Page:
HARTFORD, Conn.--(BUSINESS WIRE)--Aetna (NYSE:AET) announced today that it is the first national health plan to sign a participating provider agreement with the Department of Veterans Affairs (VA) for Aetna members who are also enrolled and receiving health care services from the VA. Health care providers participating with the VA now are recognized as in-network participating providers for all health plans administered by Aetna.

VA has 153 hospitals, 881 outpatient clinics, and 135 Nursing Home Care units and is the largest integrated health care system in the United States. The agreement also includes employed and contracted physicians, including dental and behavioral health providers, in the United States and Puerto Rico.

“Aetna is committed to helping our members achieve optimal health and access cost-effective, quality care,” said Allen Karp, Aetna’s vice president of Health Care Delivery. “We are pleased that through this agreement with VA, we can offer members greater choice of health care options and in particular, services that are relevant to veterans.”

Aetna is First National Health Plan to Contract with the Department of Veterans Affairs

 

(07-02) 04:00 PDT Washington -- Fraudulent Medicare billings submitted by medical equipment suppliers in the Los Angeles area and south Florida are the target of a pilot program to be announced today by the Department of Health and Human Services.

The two-year program, which was developed by the Centers for Medicare and Medicaid Services, will concentrate on fake bills or overcharges sent by suppliers of prosthetic limbs, orthotics, diabetic supplies and durable medical equipment, which includes such items as wheelchairs and nebulizers.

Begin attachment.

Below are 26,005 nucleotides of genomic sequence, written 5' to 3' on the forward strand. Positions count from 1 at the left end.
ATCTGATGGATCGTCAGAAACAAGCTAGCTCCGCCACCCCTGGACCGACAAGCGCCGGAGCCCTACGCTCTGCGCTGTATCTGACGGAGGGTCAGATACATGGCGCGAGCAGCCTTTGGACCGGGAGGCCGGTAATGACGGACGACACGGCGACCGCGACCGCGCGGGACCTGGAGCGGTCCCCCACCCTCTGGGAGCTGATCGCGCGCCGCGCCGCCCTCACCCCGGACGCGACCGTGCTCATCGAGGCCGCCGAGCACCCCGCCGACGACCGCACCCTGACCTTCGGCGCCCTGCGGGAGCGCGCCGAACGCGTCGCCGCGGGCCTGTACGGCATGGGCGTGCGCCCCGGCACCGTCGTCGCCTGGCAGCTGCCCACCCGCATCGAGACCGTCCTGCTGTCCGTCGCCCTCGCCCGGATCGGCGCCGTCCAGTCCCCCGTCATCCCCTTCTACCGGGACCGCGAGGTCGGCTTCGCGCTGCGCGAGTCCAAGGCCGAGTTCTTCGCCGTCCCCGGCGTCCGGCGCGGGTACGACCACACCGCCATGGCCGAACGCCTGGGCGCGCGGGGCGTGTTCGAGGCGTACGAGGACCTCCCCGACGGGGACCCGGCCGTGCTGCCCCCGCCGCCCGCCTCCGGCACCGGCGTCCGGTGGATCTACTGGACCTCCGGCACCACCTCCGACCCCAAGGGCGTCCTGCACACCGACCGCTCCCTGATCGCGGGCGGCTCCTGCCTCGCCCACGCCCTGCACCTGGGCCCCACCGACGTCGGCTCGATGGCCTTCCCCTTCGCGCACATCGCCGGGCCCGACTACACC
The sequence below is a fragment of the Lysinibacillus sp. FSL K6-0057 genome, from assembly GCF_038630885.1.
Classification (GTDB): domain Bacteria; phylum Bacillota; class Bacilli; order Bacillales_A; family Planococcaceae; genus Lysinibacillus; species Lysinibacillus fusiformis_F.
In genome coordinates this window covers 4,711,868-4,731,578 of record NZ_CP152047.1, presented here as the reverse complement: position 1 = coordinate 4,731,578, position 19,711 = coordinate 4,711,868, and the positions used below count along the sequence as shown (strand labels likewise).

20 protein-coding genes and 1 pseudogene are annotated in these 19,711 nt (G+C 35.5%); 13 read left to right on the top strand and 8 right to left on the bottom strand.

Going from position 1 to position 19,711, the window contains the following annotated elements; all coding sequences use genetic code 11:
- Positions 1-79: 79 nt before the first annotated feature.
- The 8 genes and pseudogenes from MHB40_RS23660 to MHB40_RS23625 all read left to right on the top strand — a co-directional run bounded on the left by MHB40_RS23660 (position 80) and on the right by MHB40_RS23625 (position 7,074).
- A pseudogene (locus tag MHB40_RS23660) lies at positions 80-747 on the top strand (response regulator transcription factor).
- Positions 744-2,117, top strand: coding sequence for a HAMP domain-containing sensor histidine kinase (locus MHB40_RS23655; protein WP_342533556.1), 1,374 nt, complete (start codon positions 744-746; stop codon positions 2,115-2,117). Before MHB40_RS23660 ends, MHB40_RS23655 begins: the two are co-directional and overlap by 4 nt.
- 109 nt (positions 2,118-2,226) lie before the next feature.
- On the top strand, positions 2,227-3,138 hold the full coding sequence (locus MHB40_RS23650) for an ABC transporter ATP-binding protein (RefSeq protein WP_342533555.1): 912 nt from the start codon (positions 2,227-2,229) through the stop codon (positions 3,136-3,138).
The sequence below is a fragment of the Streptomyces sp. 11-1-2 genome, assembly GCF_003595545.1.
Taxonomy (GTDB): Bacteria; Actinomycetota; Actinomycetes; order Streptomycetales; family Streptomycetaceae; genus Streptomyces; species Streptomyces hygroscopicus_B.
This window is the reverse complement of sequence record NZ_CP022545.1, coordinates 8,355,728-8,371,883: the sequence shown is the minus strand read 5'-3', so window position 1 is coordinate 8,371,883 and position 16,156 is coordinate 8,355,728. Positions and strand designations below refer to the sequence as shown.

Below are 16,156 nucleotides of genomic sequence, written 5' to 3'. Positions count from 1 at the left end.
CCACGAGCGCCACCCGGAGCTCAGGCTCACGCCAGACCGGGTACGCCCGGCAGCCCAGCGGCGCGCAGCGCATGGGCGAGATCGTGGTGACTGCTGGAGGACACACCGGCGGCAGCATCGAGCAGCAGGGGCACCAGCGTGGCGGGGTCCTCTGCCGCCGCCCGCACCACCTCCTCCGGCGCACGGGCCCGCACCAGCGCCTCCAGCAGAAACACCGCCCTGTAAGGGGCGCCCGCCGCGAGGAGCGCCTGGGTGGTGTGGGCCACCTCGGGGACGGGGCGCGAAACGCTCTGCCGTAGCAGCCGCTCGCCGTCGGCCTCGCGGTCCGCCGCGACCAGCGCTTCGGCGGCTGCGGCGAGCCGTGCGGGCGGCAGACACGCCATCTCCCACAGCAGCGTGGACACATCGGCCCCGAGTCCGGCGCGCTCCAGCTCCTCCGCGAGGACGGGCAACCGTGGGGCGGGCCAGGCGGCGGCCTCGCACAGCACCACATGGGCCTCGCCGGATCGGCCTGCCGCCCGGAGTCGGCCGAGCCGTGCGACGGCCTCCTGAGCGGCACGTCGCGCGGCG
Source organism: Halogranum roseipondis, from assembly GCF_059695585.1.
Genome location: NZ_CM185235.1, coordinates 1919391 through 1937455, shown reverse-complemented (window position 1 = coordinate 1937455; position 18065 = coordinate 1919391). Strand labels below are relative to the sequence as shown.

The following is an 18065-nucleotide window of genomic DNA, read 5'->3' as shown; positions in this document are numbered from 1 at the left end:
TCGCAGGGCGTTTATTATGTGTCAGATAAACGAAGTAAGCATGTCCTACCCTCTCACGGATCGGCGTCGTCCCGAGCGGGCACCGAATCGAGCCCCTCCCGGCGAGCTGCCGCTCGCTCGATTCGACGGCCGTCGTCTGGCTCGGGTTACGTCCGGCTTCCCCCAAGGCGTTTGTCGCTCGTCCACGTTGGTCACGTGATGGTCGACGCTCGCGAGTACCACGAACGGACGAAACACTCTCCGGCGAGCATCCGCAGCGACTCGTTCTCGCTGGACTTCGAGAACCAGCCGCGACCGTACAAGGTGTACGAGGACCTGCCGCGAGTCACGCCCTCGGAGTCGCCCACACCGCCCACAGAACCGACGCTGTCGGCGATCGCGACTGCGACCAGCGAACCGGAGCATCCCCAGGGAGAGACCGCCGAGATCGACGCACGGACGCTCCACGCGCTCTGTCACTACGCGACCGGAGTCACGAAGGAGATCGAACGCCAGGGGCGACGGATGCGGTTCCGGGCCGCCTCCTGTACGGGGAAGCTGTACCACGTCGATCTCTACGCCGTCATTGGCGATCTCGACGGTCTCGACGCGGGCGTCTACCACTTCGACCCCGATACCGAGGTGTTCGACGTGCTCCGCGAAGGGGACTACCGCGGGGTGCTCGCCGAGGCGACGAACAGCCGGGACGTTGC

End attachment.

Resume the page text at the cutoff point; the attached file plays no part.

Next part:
"In the Los Angeles area, there are over 4,800 durable medical equipment suppliers. Because there are so many suppliers and such a high number of beneficiaries, it creates an opportunity for this kind of fraud," said Kimberly Brandt, Medicare's director of program integrity.

The U.S. attorney in Los Angeles has a special unit of four prosecutors devoted to filing criminal cases, and the office uses civil lawsuits to seek reimbursements for improper billing.

Medicare to clamp down on fraudulent suppliers

Nice short presentation on the EO Tuf Tab.  The Tuf Tab is a heavy duty version of the EO UMPC.  The small size and semi rugged design makes the unit a perfect solution for those wanting a UMPC for portability, but need the extra support in the case design.  The unit also has a couple new features that are not on the standard unit as well, worth checking out.  Great companion for electronic medical records.  BD

Ultra Mobile: TabletKiosk eo TufTab v7112XT